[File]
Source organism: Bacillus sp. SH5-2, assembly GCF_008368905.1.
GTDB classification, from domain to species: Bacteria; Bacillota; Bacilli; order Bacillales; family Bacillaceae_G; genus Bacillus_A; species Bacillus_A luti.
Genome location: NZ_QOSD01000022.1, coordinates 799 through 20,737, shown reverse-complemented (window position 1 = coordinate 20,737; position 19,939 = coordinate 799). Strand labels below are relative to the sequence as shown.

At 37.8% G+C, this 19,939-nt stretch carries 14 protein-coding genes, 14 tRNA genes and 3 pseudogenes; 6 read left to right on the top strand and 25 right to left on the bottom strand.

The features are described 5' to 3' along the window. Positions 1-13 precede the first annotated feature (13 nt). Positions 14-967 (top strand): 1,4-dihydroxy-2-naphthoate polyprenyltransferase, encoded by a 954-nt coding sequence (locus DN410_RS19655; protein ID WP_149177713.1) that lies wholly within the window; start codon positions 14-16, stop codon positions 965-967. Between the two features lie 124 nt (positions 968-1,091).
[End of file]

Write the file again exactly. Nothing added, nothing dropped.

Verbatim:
Source organism: Bacillus sp. SH5-2, assembly GCF_008368905.1.
GTDB classification, from domain to species: Bacteria; Bacillota; Bacilli; order Bacillales; family Bacillaceae_G; genus Bacillus_A; species Bacillus_A luti.
Genome location: NZ_QOSD01000022.1, coordinates 799 through 20,737, shown reverse-complemented (window position 1 = coordinate 20,737; position 19,939 = coordinate 799). Strand labels below are relative to the sequence as shown.

At 37.8% G+C, this 19,939-nt stretch carries 14 protein-coding genes, 14 tRNA genes and 3 pseudogenes; 6 read left to right on the top strand and 25 right to left on the bottom strand.

The features are described 5' to 3' along the window. Positions 1-13 precede the first annotated feature (13 nt). Positions 14-967 (top strand): 1,4-dihydroxy-2-naphthoate polyprenyltransferase, encoded by a 954-nt coding sequence (locus DN410_RS19655; protein ID WP_149177713.1) that lies wholly within the window; start codon positions 14-16, stop codon positions 965-967. Between the two features lie 124 nt (positions 968-1,091).